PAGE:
Rudy and Cuthbert: Mood Improver at Old 505

Photos: Phil Erbacher


Hear the word in your head and what image springs to mind?  Do you have circus and red noses appear before you?  Or is it the Marceau-like French clowning fraternity. Healers in frightwigs and doctor’s coats?  Or are you Coulrophobic and recoil from the thought?  Whatever associations interpolate with the word, I bet it’s big.  Big and broad.  And probably loud.

That is not what is going on at Old 505 theatre at the moment.  RUDY AND CUTHBERT are clowns of a different water.  No squirting flowers here.  Bonded together by a shared suit, the characters are innocents unleashed.   Ostensibly in front of us to perform that classic of naturalism, 12 ANGRY MEN, Rudy (Toby Blome: he wears the suitcoat) and Cuthbert (Zelman Cressey-Gladwin: he wears the pants) will create a world of love, empathy and hope that lifts the spirits engendering a joyous calm to take out into the storm. 

From the first sequence, these lads know how to get applause and, not co-incidentally, applause that rapports.  One invests in them from the off.  The two artists have facial expressions that are just delicious in emotional reach, their physicality is open and their spare use of dialogue impressively restrained.  They are comic without fripperies, it’s a very funny show.  Add to this, Chaplinesque impulses and extraordinary physical control, and RUDY AND CUTHBERT is a crafted, succinct yet varied work. Short, less than 50 minutes, but breathtaking in its artistry.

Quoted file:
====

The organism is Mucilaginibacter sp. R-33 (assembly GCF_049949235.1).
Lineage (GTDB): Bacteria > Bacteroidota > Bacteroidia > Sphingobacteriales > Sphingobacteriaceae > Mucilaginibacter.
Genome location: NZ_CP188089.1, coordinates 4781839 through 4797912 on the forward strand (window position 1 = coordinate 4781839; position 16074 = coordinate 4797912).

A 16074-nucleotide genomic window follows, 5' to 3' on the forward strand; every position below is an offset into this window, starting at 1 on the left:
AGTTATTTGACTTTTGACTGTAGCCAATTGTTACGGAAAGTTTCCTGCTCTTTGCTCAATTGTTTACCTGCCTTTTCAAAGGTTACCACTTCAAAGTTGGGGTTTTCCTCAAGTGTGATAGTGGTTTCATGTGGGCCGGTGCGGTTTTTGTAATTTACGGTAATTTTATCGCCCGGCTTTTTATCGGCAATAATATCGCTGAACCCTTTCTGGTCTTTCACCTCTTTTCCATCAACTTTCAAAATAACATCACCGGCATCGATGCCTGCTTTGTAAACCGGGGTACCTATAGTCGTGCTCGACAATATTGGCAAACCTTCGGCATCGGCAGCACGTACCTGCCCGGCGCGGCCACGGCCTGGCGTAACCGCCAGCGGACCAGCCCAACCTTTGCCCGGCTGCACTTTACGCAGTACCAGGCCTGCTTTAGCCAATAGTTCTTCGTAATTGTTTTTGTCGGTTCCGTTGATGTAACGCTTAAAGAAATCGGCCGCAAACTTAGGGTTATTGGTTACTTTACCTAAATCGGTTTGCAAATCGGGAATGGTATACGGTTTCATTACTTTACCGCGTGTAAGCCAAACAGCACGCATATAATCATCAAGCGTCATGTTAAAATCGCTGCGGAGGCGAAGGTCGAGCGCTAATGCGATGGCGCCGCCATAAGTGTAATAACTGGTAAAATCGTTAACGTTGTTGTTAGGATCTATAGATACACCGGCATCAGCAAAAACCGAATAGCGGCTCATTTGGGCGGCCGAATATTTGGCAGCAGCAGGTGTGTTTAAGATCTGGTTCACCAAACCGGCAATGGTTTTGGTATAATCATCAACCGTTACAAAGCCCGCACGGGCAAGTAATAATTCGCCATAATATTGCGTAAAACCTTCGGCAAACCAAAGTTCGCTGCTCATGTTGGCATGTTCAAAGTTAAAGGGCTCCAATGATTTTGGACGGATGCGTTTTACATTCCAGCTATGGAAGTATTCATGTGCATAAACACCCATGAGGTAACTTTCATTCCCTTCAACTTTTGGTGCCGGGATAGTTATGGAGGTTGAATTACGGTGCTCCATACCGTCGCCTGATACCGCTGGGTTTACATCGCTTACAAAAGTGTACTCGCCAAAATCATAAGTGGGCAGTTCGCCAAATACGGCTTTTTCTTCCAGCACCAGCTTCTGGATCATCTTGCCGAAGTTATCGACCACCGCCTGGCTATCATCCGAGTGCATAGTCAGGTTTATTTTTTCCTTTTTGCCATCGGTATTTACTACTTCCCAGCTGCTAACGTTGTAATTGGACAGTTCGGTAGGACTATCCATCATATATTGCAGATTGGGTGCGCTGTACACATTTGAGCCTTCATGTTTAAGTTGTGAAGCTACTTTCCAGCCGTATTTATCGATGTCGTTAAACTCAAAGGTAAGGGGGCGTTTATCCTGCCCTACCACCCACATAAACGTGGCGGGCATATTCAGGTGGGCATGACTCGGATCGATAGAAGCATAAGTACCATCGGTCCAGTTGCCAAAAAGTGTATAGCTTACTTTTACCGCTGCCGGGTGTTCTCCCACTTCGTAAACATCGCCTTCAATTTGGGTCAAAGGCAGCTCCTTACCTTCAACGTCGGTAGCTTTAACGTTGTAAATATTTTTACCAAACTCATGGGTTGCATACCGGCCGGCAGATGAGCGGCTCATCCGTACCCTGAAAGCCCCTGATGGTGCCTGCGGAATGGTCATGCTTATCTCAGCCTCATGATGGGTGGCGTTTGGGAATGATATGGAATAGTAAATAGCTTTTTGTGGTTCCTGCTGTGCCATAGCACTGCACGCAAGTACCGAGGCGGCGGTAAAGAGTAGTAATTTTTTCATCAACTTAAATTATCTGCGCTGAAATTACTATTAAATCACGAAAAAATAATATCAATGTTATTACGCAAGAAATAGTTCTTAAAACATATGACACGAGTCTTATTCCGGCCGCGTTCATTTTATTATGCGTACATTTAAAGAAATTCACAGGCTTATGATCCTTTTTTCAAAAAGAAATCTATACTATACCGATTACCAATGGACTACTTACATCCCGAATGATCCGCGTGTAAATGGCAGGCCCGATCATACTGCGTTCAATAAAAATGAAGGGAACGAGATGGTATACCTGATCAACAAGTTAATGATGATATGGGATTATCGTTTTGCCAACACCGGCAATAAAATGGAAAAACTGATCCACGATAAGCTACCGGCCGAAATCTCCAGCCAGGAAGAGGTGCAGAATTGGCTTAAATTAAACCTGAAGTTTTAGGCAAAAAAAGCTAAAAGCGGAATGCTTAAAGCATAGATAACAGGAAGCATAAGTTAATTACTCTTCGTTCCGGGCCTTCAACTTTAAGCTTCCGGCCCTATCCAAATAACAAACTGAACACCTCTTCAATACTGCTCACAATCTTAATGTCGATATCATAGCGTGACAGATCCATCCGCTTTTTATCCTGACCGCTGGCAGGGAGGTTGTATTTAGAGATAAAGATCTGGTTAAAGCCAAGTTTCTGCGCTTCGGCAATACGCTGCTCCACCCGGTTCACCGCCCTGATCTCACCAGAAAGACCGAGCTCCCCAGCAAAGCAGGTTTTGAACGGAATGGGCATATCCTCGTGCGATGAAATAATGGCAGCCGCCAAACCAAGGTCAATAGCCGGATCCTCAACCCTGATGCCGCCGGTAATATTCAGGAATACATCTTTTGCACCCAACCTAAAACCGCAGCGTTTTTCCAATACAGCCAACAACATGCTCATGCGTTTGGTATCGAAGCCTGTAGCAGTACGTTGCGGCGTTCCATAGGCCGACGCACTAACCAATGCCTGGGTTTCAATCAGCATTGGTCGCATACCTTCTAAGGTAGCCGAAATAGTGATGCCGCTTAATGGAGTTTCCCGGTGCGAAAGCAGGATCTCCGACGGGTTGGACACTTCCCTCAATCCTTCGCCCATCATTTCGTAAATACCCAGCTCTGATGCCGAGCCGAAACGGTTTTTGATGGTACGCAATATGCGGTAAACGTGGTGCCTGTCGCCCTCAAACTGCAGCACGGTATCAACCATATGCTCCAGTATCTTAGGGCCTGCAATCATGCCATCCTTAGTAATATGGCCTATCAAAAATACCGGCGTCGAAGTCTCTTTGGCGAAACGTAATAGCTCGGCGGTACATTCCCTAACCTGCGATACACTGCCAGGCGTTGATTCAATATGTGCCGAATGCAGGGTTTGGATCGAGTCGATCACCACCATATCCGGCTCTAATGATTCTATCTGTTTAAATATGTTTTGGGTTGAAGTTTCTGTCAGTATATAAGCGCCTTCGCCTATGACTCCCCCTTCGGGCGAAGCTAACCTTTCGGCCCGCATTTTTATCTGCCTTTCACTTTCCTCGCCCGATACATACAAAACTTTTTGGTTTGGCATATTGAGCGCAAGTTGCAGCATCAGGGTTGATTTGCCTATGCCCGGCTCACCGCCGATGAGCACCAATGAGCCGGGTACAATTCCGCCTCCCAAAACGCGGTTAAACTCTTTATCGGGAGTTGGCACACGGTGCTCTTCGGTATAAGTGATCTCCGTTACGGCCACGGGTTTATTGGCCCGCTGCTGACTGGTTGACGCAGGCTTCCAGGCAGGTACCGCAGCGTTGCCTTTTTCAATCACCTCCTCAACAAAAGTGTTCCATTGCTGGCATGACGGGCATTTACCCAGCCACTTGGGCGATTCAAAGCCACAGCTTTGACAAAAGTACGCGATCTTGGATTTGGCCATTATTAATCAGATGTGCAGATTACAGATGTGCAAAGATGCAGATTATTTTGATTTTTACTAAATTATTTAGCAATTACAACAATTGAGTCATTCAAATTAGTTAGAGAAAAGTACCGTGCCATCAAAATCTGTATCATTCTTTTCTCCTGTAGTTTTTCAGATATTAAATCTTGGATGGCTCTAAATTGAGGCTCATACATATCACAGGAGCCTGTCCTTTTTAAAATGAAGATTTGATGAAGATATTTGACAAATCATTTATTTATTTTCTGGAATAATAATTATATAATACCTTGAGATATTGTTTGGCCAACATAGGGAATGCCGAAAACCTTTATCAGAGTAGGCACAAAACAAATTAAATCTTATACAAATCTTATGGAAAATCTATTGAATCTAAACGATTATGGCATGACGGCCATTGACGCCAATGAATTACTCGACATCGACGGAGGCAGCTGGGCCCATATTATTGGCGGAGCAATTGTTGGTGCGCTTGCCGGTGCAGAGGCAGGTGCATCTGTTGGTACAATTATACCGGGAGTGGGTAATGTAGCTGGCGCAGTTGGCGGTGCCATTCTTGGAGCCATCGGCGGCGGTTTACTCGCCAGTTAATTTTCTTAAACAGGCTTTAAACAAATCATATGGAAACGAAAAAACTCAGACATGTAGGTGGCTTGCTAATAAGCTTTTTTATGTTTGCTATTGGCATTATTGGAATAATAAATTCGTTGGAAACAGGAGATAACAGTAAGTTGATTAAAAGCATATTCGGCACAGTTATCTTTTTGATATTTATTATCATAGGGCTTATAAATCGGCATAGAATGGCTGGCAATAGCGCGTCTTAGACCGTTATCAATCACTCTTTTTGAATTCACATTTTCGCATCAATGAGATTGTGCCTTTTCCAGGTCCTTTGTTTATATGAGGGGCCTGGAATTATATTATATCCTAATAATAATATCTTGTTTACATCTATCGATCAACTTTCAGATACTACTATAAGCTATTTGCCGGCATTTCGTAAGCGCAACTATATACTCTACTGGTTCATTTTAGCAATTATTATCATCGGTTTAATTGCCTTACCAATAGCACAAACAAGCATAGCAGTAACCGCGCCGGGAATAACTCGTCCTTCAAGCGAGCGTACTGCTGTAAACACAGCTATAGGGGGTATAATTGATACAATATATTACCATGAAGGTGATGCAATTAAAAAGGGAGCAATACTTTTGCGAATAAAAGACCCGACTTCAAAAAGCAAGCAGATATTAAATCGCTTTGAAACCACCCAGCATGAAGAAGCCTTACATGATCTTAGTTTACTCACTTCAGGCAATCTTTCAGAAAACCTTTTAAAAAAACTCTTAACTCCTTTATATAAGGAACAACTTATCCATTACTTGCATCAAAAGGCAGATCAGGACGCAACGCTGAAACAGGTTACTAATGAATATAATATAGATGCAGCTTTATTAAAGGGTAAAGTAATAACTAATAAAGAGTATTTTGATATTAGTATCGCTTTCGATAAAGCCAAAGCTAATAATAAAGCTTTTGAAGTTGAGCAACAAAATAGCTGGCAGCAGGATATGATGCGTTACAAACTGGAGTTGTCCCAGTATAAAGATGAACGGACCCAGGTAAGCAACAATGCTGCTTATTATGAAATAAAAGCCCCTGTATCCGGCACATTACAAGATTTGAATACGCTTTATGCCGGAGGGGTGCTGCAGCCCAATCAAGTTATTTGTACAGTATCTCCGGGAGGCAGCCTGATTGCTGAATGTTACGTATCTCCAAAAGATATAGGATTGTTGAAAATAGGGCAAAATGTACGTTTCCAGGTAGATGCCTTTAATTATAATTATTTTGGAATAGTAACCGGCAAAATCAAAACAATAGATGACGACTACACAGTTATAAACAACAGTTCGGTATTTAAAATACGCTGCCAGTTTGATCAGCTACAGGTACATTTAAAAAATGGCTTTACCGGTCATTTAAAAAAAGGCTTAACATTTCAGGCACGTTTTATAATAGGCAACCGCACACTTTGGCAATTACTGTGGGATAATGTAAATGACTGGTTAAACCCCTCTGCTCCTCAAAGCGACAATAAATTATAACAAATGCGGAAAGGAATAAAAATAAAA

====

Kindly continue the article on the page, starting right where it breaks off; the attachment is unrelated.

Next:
This is the art of clowning by nanometres.  Nothing is loose, nothing moves without intent and even the props are honed by rehearsal to behave themselves.  None of the sequences go too long and each elides gracefully into the next, giving a stream-of-consciousness story that sweeps one along … without overwhelming with an intellectualizing narrative.   But, if one were inclined, I am, it’s not all right-brained engagement.

Those aforementioned, traditional clowns are referenced in the show, Marcel is there in the cups and the sweet torch song.  There’s a foam nose, there’s Godot in the boots and the hat.  Plus the ‘fail first to show how hard it is’ and ‘alley-oop … preeeezent’ of the sawdust centre ring is cleverly insinuated.  Gently, though.  And there’s the magic trick that narrows the wide stage down until you see exactly what they want you to see, undistracted and unaware of the craft.  It’s a small venue and such a delight to be close to these performers to see a pinky finger move majestically or a smiley light bulb idea that curls up from the toes to show in the eyebrows.

See RUDY AND CUTHBERT now in the intimate surrounds of Old 505 Theatre, Newtown [Facebook] where it is playing a short season as part of their FRESHWORKS program.  It will charm you into the best mood you have felt all day.

(Director: Ellen Cressey, Creative Consultant: Neill Gladwin)

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